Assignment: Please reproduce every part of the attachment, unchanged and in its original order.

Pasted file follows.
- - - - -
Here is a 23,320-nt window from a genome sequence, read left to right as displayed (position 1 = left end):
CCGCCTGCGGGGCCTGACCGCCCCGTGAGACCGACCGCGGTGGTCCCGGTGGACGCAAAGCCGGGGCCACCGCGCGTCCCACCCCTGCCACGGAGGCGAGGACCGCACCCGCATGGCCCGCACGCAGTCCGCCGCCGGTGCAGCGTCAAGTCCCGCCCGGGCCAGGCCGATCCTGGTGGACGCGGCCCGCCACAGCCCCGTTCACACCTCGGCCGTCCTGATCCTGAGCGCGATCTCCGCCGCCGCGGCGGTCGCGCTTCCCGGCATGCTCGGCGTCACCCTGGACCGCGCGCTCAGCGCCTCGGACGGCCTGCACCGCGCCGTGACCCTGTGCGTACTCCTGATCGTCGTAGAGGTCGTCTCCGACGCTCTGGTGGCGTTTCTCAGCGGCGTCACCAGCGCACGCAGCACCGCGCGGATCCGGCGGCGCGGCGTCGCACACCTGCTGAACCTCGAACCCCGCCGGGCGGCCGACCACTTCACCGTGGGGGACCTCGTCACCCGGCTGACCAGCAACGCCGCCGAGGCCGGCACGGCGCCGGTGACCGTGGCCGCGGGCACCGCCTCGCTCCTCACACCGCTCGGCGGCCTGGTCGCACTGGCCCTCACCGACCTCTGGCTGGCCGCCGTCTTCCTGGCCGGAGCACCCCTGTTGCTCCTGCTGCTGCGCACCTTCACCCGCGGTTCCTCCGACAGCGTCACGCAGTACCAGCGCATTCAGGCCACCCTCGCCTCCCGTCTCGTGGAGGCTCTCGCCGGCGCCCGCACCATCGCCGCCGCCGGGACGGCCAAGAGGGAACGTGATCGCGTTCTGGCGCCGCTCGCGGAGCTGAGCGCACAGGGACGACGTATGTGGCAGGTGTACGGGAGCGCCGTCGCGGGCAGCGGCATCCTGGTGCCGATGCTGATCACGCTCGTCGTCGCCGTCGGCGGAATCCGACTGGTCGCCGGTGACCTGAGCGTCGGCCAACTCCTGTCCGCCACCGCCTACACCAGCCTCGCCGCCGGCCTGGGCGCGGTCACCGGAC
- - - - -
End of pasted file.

Here is a 23,320-nt window from a genome sequence, read left to right as displayed (position 1 = left end):
CCGCCTGCGGGGCCTGACCGCCCCGTGAGACCGACCGCGGTGGTCCCGGTGGACGCAAAGCCGGGGCCACCGCGCGTCCCACCCCTGCCACGGAGGCGAGGACCGCACCCGCATGGCCCGCACGCAGTCCGCCGCCGGTGCAGCGTCAAGTCCCGCCCGGGCCAGGCCGATCCTGGTGGACGCGGCCCGCCACAGCCCCGTTCACACCTCGGCCGTCCTGATCCTGAGCGCGATCTCCGCCGCCGCGGCGGTCGCGCTTCCCGGCATGCTCGGCGTCACCCTGGACCGCGCGCTCAGCGCCTCGGACGGCCTGCACCGCGCCGTGACCCTGTGCGTACTCCTGATCGTCGTAGAGGTCGTCTCCGACGCTCTGGTGGCGTTTCTCAGCGGCGTCACCAGCGCACGCAGCACCGCGCGGATCCGGCGGCGCGGCGTCGCACACCTGCTGAACCTCGAACCCCGCCGGGCGGCCGACCACTTCACCGTGGGGGACCTCGTCACCCGGCTGACCAGCAACGCCGCCGAGGCCGGCACGGCGCCGGTGACCGTGGCCGCGGGCACCGCCTCGCTCCTCACACCGCTCGGCGGCCTGGTCGCACTGGCCCTCACCGACCTCTGGCTGGCCGCCGTCTTCCTGGCCGGAGCACCCCTGTTGCTCCTGCTGCTGCGCACCTTCACCCGCGGTTCCTCCGACAGCGTCACGCAGTACCAGCGCATTCAGGCCACCCTCGCCTCCCGTCTCGTGGAGGCTCTCGCCGGCGCCCGCACCATCGCCGCCGCCGGGACGGCCAAGAGGGAACGTGATCGCGTTCTGGCGCCGCTCGCGGAGCTGAGCGCACAGGGACGACGTATGTGGCAGGTGTACGGGAGCGCCGTCGCGGGCAGCGGCATCCTGGTGCCGATGCTGATCACGCTCGTCGTCGCCGTCGGCGGAATCCGACTGGTCGCCGGTGACCTGAGCGTCGGCCAACTCCTGTCCGCCACCGCCTACACCAGCCTCGCCGCCGGCCTGGGCGCGGTCACCGGAC